Though mesh is more commonly used to repair hernias, doctors may also use sutures, more commonly called stitches, in combination with mesh. Sutures are less often used as a replacement for mesh, but they can be preferred if the hernia is small. Larger hernias typically require mesh products. Sutures usually come with fewer complications than mesh, which can possibly move or shrink. Complications from hernia mesh continue to be a problem for many patients. Patients can experience a variety of adverse effects including chronic pain, infection, hernia recurrence, and in rare cases organ damage. Defective hernia mesh is often the cause of these complications, with different types of mesh being recalled and many patients filing lawsuits against manufacturers.

Hernia Mesh Compilations, Recalls, and Lawsuits

There are many adverse effects of hernia surgery that a patient can potentially experience, even when mesh is not a part of the surgery. These complications include pain, infection, hernia recurrence, adhesion (when scar tissue forms around hernia mesh, causing organs to bunch), obstruction (when scar tissue forms around the mesh, causing blockage), constipation, fever, fatigue, irritable bowels, and allergic reaction. In cases of infection, the body rejects the implanted mesh, which is attacked by the autoimmune system. Many of these adverse effects are the result of defective mesh, which in certain cases can migrate, shrink, or perforate. Rare complications resulting from defective mesh include long-term or permanent organ damage, neurological damage, or autoimmune disorder.

The serious complications from defective mesh have resulted in many mesh recalls and lawsuits against manufacturers such as Johnson & Johnson, Atrium Medical Corporation, and C.E. Bard. In 2011, C.E. Bard announced that they would pay $184 million dollars to resolve over 3,000 lawsuits against their hernia mesh products. This manufacturer continues to face lawsuits for its mesh products. In 2016, Johnson & Johnson voluntarily recalled their Physiomesh™ Composite Mesh product after concluding that patients with the mesh had a higher rate of hernia recurrence. In 2013, the FDA recalled Atrium Medical Corporation’s C-Qur Mesh and in 2016, the company received a permanent injunction by the FDA after failing to adequately address safety violations. Both Johnson & Johnson, Atrium Medical Corporation, and other manufacturing companies are currently facing pending mesh lawsuits filed this year.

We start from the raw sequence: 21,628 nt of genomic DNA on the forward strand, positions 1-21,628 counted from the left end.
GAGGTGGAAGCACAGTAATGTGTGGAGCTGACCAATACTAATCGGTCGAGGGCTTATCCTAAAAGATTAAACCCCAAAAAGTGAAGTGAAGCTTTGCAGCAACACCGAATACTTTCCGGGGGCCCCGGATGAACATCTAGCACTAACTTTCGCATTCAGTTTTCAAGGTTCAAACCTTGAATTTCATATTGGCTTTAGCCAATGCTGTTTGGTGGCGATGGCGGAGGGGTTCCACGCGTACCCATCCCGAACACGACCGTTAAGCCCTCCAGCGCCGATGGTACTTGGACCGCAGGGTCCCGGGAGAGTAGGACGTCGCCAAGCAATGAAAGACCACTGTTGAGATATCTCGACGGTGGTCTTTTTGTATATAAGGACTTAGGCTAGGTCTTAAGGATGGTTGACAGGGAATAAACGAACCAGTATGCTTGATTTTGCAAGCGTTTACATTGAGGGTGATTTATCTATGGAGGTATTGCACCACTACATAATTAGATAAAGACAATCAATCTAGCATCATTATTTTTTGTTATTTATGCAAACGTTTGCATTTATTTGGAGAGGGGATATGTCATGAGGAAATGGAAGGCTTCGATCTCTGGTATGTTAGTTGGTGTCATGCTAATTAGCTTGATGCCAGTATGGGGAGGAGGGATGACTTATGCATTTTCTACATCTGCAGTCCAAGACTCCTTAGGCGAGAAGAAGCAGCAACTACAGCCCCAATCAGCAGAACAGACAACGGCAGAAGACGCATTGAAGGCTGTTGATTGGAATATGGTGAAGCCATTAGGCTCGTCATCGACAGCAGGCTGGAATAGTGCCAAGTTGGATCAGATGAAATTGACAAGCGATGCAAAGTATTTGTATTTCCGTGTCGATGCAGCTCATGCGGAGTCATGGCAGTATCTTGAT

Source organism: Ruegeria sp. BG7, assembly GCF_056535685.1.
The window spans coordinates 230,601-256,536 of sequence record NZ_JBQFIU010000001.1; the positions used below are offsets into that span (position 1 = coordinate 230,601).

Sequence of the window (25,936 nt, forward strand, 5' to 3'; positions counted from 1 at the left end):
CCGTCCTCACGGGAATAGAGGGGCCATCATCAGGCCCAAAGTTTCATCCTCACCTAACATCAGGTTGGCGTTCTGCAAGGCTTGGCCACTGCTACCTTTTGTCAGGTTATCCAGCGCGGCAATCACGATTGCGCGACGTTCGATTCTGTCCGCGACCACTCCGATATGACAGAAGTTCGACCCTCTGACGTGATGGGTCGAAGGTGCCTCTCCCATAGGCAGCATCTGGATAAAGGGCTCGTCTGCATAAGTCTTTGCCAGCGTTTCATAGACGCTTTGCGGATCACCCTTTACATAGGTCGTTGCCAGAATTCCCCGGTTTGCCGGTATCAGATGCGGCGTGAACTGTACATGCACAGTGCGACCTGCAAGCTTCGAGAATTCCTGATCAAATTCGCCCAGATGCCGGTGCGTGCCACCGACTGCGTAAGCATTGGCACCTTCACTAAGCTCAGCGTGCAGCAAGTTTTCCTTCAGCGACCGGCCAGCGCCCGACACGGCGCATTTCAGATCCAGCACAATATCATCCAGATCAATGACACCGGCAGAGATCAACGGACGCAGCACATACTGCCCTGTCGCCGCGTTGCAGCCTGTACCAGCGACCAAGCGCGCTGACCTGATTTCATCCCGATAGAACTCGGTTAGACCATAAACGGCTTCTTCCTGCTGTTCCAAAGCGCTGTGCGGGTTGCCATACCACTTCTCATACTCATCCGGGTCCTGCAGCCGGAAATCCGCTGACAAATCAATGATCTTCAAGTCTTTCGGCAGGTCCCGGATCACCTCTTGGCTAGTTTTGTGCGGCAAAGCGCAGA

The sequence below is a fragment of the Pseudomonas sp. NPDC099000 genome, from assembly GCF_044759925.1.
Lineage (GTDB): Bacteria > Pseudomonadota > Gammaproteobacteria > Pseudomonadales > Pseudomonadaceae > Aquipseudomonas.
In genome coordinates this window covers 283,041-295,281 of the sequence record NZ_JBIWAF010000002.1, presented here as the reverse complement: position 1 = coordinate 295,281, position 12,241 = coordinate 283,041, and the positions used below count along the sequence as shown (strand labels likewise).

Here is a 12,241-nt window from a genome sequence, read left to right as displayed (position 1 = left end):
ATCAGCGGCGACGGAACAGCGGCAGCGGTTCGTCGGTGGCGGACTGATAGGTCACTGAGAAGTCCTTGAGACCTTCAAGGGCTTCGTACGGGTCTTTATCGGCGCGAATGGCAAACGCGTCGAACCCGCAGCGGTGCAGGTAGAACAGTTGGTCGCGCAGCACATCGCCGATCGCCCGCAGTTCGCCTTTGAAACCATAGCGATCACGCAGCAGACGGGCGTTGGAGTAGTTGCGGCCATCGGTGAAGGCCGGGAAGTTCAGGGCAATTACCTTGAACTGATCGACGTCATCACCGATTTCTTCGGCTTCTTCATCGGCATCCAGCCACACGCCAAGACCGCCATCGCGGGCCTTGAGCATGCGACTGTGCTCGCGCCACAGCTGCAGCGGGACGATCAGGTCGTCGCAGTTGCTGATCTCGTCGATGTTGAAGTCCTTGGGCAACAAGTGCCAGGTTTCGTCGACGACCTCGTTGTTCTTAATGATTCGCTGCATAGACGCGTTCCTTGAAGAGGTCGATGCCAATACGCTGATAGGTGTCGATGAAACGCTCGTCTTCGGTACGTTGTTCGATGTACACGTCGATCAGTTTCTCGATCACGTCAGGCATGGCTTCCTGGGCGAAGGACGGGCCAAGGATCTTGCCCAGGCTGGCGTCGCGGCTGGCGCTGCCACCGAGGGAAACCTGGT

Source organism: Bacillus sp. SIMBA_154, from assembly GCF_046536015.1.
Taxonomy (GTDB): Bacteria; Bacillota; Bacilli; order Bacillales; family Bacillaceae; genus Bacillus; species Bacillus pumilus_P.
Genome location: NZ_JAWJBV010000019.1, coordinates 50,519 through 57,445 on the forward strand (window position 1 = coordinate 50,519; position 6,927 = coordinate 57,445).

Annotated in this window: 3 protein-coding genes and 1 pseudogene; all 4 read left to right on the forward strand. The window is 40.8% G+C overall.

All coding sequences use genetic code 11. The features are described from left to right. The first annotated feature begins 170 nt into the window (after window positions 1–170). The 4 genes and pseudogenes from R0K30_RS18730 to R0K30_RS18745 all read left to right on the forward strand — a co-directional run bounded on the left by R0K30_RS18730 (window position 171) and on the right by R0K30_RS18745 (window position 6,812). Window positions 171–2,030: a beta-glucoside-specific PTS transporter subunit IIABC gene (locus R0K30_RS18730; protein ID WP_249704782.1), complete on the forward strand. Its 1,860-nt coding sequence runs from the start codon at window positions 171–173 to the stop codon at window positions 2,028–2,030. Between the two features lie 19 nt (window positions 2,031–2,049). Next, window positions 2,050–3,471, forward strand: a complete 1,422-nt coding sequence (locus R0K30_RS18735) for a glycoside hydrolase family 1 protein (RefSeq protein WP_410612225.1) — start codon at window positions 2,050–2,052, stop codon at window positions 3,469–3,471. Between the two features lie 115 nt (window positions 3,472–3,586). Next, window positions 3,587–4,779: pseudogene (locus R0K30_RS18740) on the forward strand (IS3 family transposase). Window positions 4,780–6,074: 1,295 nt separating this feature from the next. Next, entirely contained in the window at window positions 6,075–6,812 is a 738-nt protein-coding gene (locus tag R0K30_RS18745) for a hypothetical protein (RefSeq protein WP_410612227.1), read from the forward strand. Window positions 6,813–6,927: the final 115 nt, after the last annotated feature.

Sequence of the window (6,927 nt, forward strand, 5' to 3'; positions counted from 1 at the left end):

Some of the mesh products being recalled are made with a type of plastic called polypropylene. Despite medical guidelines that prohibit permanent implantation of polypropylene into the body, some manufacturers continue to use the plastic because it is cheaper than other materials. C.R. Bard is facing lawsuits due to one of their mesh products that used this type of plastic. The FDA has also faced some criticism for allowing these products into the marketplace and for allegedly downplaying the issue of mesh recalls. By the time many of these mesh products are recalled, it is already too late for many patients, who have already had the products implanted into their bodies.

Finding a Personal Injury Attorney for Defective Hernia Mesh

Hernia patients who have experienced complications from defective mesh products may take legal action against manufacturers. Patients may also be entitled to compensation. The types of damages people can claim include complications from the mesh, pain and suffering (past, current, or future), medical bill costs, wage loss, loss of earning capacity, and emotional distress. Many patients experiencing similar complications from the same mesh product have filed class action lawsuits. Patients may also choose to file individual lawsuits against a manufacturer depending on their particular case.

Those with hernias should remain vigilant before and after surgery for any mesh recalls. The FDA has a database for people to search for medical recalls. Patients who learn that their hernia mesh product has been recalled should immediately speak with their doctors. Those who discover that their complications may be caused by defective hernia mesh should also contact an experienced attorney for legal guidance. Hernia patients in Florida can seek legal aid from The Law Offices of Thomas J. Lavin. In practice since 1984, our experienced personal injury attorneys have represented clients in numerous cases, including medical malpractice, slip/trip and fall accidents, car accidents, and many other practice areas. An attorney can ease the lawsuit process and help you receive the maximum amount of compensation to which you are entitled. Our offices offer free consultations and do not charge a client until they receive compensation for their case. Call us at (561) 557-4546 or send us a message through the contact page of our website for a free consultation.